Published in The History of Parliament: the House of Commons 1386-1421, ed. J.S. Roskell, L. Clark, C. Rawcliffe., 1993
Available from Boydell and Brewer


1386John Clyvessend
 Edward Martham
1388 (Feb.)John Clyvessend
 Edward Martham
1388 (Sept.)Richard Bannok
 John Scott
1390 (Jan.)John Clyvessend
 Richard Wybard
1390 (Nov.)
1391John Clyvessend
 Richard Bannok
1393John Scott
 John Sharp
1395Edward Martham
 John Hokere
1397 (Jan.)John Clyvessend
 John Hokere
1397 (Sept.)
1399Edward Martham
 Henry Mordant
1402John Sharp
 Robert Burgrove
1404 (Jan.)
1404 (Oct.)
1406Henry Mordant
 John Bexle
1407Robert Burgrove
 Thomas Wybard
1410Edward Martham
 John Harry
1413 (Feb.)
1413 (May)Henry Mordant
 Richard Huntingdon
1414 (Apr.)
1414 (Nov.)John Sharp
 Thomas Julyan
1416 (Mar.)
1416 (Oct.)
1417John Lyvett
 Richard Huntingdon
1419Simon Lymbergh
 John Martham
1420Simon Lymbergh
 William Courthope
1421 (May)John Parker V
 William Courthope
1421 (Dec.)Richard Huntingdon
 William Courthope

Main Article

Hastings, initially one of the foremost of the Cinque Ports, was by this period the furthest decayed of them, owing to the early silting of its harbour. So far as ship-service to the Crown was concerned, it had long since passed on the bulk of its contribution of 21 vessels to its former members, or limbs, Rye and Winchelsea; and, under an agreement made in 1392, it was now required to find only five ships, and even two of these were in fact to be supplied by other members. It had become so insignificant that it hardly appears in the Chancery rolls, except in connexion with the royal chapel in its ruinous castle; and the town’s medieval records have disappeared.1

Hastings was governed at this time by a bailiff and 12 jurats. Probably because the town had lost its importance so early, it had been allowed in practice to elect the King’s bailiff (who was effectively the chief magistrate), a concession not shared by other of the Cinque Ports. According to a copy of the custumal of 1356, this official was elected annually by the men of the Port assembled at their hundred place on the Sunday after Hock Day (the third Sunday after Easter), whereupon he proceeded to choose the 12 jurats. Clearly, this was his own personal responsibility, for the assent of the commonalty as a whole to the choice of the common clerk is specifically stated. That both bailiff and jurats would consent to their election was traditionally ensured, as was customary in certain of the other Ports, by the demolition of their houses if they declined office. In practice, by the 15th century it had become usual for the bailiff to serve for two consecutive years. He was responsible for accounting at the Exchequer for the scanty profits of the town. Hastings possessed no charter expressly granting the townspeople the right to elect their bailiff, but when their authority was challenged in 1448—after Thomas Stoughton, the royal purveyor of fish, had induced Henry VI to appoint him bailiff of Hastings for life—John Tamworth*, the locally elected bailiff, based his defence on the immemorial custom of the town, and the royal justices eventually allowed this claim as founded on prescription.2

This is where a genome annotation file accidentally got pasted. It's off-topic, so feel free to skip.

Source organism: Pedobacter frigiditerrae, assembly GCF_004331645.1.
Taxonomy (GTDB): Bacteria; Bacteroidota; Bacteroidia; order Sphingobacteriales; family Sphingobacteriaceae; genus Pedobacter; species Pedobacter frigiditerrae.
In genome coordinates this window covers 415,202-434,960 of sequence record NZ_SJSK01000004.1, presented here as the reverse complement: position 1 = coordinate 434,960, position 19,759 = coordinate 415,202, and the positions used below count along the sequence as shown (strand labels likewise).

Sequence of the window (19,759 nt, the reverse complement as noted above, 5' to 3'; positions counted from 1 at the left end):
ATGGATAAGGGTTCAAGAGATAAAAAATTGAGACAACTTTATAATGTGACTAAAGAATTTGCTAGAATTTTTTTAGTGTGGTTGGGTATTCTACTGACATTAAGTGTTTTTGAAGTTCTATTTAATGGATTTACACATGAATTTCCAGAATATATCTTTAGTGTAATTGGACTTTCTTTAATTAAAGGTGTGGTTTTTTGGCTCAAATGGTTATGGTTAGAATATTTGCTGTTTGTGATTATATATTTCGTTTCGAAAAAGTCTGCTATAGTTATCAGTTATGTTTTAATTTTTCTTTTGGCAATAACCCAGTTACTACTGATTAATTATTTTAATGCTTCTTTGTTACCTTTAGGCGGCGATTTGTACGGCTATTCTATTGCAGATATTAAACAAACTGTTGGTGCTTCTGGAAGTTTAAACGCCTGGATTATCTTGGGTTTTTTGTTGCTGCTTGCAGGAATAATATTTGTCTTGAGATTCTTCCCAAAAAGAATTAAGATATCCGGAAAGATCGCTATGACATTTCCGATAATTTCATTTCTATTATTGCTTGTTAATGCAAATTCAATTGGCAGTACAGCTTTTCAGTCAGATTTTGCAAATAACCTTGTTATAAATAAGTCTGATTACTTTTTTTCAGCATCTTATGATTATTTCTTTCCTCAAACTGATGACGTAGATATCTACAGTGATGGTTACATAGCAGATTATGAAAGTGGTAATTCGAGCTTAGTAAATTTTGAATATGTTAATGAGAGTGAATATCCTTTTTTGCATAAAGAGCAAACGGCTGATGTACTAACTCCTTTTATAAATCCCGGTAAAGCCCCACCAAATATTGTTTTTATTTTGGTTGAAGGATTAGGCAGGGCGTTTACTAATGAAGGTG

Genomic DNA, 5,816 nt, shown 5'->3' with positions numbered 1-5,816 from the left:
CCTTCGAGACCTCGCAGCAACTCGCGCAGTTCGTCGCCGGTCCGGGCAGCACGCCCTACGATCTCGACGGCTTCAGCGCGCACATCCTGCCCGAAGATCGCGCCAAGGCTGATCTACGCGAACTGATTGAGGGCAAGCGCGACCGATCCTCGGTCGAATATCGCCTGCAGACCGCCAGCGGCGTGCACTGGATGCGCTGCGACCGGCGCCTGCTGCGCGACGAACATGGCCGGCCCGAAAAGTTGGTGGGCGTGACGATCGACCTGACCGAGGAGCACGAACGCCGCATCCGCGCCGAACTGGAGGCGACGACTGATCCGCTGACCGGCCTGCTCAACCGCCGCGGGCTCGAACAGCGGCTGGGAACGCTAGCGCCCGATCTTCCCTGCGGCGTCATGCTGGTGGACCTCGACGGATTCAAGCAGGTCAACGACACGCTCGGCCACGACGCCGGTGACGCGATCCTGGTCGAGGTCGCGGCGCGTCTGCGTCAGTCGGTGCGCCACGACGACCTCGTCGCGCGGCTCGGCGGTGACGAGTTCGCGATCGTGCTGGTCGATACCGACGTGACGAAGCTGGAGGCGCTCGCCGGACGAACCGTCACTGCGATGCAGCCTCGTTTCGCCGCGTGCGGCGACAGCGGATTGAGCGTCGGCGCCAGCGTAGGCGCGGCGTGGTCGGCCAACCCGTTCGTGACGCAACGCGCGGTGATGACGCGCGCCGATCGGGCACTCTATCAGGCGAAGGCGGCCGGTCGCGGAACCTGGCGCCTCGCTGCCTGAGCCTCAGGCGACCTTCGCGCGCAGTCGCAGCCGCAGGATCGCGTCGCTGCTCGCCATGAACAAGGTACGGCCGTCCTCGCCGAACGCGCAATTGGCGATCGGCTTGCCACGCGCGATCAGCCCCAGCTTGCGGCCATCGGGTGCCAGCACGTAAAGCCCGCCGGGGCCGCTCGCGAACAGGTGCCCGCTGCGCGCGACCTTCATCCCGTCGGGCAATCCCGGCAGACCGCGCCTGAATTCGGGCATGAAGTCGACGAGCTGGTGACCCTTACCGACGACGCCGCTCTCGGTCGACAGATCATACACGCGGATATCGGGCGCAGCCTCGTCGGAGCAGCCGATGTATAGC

Little can be discovered about most of the MPs for Hastings who, in the 20 Parliaments for which returns survive, numbered 19. A fair proportion, 12 of them, were elected to two or more Parliaments, and William Courthope, Edward Martham and John Parker V were each returned six times. Richard Huntingdon stands out for his service in as many as nine of the Parliaments called between 1413 and 1429. In 19 of the 20 Parliaments documented in our period, Hastings is known to have been represented by at least one man with prevous experience of the Lower House; indeed, in six of these assemblies both Members were so qualified. Re-election occurred six times, including the occasion in February 1388 when both Members of the preceding Parliament were again successful at the hustings. Despite the lack of local records, 15 parliamentary barons may be shown to have resided in the town, and the majority owned parcels of land in the surrounding countryside on which, as Portsmen, they claimed exemption from customary taxation. Doubtless most owed much of their income to trade or fishing, and certainly a few are recorded as masters of ships. Richard Huntingdon, whose links with the Sussex gentry suggest that he was a lawyer by training, was clearly an exception to the general rule in this respect as well as in the frequency of his elections to Parliament; and yet the property he owned in Hastings makes it clear that he was no stranger to the community. Seven of the 19 MPs are known to have held office as bailiff of Hastings, although only one appears to have done so before his earliest appearance in the Commons. John Clyvessend was bailiff when returned in February 1388, and so was Henry Mordant (who discharged the bailiffship at least six times) when elected to the Parliaments of 1406 and May 1413.

Author: A. P.M. Wright


  • 1. VCH Suss. ix. 36; CPR, 1364-7, p. 369; K.M.E. Murray, Const. Hist. Cinque Ports, 56-57.
  • 2. Suss. Arch. Colls. xiv. 72; Add. 28530, f. 7; CPR, 1441-6, pp. 358, 427.